Virological response without routine viral load monitoring in children: results from the ARROW trial

HIV Pediatrics WorkshopPolly Clayden, HIV i-Base

Reassuring virological outcomes without routine viral load monitoring shown in the ARROW trial but viral rebound greater than 5000 copies/mL should prompt switch to second-line, according to data presented 8th International Workshop on HIV Paediatrics.

Although World Health Organization (WHO) guidelines recommend regular viral load monitoring for adults and children on ART, its availability in sub-Saharan Africa is still limited (estimated 25% in 2014).

In the ARROW trial, Ugandan and Zimbabwean children starting ART (according to 2006 criteria) were randomised to monitoring with vs without 3-monthly CD4 counts. Children were switched to second-line for WHO stage 4 or multiple stage 3.

Viral load was not measured in either group in real time or used for clinical management. But stored samples from all children were tested retrospectively when the trial closed and samples from 316 children were tested during the trial (4, 24, 36 and 48 weeks post-ART then 24 weekly). Viral loads were tested with lower limit of <80 copies/mL; samples with viral load >1000 copies/mL were genotyped.

As the trial was a factorial design, looking at induction/maintenance as well as monitoring strategies, some children received 4 drugs for the first 6 weeks. Long-term, two-thirds were treated with standard 2 NRTI plus NNRTI and the rest received 3 NRTIs.

The analyses included: a cross sectional study in 1127 participants that compared viral load suppression and resistance between randomised monitoring and treatment arms in the six months before trial closure or death (ITT); and a longitudinal study in 316 participants in which the investigators looked at predictors of viral load blips, persistent low level viral load, rebound and persistent low level viral load/rebound.

A total of 1206 ART-naive infants, children and adolescents started ART at a median age of 6 years (range 4 months to 17 years) with a median CD4 per cent of 12% (IQR 7-17%). Median follow up was 4 years (range 3.3-5.0) Only 5% and 4% of children with CD4 monitoring vs clinical monitoring respectively died. Only 63 (6%) switched to second-line ART. At the close of the trial, 1132 (94%) of participants were alive and in follow up. Viral loads were available for 1127 (99.6%).

At 4 years 80% of participants randomised to 2 NRTI plus NNRTI had viral load <1000 copies/mL compared with 65% receiving 3 NRTIs. For <80 copies/mL these proportions were 74% and 52%. (Both comparisons p<0.001).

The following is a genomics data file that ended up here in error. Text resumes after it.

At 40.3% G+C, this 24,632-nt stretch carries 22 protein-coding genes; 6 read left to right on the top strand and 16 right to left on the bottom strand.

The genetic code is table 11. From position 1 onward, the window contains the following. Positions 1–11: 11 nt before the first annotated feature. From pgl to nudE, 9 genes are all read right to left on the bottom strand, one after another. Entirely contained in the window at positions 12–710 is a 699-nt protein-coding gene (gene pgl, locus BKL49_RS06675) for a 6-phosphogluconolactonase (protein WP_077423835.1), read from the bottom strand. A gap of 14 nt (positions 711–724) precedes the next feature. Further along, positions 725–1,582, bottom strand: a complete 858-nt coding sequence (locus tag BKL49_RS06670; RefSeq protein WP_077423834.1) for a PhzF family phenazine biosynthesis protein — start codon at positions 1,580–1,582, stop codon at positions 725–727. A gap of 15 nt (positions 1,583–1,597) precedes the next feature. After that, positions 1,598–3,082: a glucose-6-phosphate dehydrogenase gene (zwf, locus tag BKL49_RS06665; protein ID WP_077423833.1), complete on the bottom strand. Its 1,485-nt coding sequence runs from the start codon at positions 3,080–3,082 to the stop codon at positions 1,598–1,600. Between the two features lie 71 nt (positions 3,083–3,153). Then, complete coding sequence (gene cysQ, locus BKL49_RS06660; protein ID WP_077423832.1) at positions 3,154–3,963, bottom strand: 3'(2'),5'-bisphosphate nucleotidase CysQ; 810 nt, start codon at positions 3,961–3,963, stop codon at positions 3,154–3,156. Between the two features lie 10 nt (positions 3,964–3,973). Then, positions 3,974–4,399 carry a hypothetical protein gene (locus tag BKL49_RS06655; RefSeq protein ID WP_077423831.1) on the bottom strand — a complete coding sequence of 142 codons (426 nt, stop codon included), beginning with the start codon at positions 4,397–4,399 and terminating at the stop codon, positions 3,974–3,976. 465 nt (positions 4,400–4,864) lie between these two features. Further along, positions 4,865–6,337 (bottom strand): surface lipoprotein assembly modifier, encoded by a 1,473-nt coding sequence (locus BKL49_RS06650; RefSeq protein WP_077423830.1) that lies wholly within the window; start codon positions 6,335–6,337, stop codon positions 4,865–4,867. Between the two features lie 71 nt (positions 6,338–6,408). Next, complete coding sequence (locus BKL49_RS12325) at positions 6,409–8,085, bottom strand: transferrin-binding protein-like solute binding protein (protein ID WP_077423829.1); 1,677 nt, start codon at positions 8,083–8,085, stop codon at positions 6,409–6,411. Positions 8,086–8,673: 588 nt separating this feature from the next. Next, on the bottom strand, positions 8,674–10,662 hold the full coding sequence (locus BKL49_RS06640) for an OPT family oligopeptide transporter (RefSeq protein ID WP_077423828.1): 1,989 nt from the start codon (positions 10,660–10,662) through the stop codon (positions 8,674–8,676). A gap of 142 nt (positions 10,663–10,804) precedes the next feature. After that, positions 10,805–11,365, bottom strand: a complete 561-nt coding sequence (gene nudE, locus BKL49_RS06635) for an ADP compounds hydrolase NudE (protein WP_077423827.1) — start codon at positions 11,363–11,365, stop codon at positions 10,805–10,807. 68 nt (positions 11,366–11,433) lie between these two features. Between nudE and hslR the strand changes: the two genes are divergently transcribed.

There were no differences in viral load outcomes by randomised monitoring strategy. CD4 vs clinical: 81% vs 79% (p=0.43); and 75% vs 73% (p=0.57), for <1000 and <80 copies/mL respectively.

There was no difference in intermediate/high level resistance to NRTIs and NNRTIs by monitoring strategy. Among participants with viral load >1000 copies/mL and genotype receiving 2 NRTI plus NNRTI (n=110, majority receiving 3TC and abacavir), only15% had intermediate/high-level resistance to tenofovir DF and 9% to AZT; 7% had K65R.

In the subset of participants with longitudinal viral load responses over 4 years, predictors of low level viral load/rebound were: 3 NRTI regimen vs 2 NRTI plus NNRTI (p<0.001); ART started at older age (p=0.03) and ART started at higher viral load (p=0.048).

After a median of 2.3 years of rebound a participants developed a median of 1 additional major NRTI mutation (p=0.009). The investigators noted that this had little impact on predicted drug susceptibility: only one participant developed intermediate/high level resistance to tenofovir DF and AZT.

Viral load response was similar in CD4 monitoring groups throughout follow-up (p>0.05).

The investigators noted that blips were common and low level viraemia may be followed by re-suppression. Persistent viraemia/rebound occurred only in a minority.

Participants with viral rebound < 5000 copies/mL developed slight increase in NRTI resistance over 2 years, suggesting there should not be a substantial delay in switching at this level.


Prendergast A et al. Virological response and resistance among HIV-infected children on first-line therapy without routine virological monitoring. 8th International Workshop on HIV Paediatrics, 15-16 July 2016, Durban, South Africa. Oral abstract O_03.

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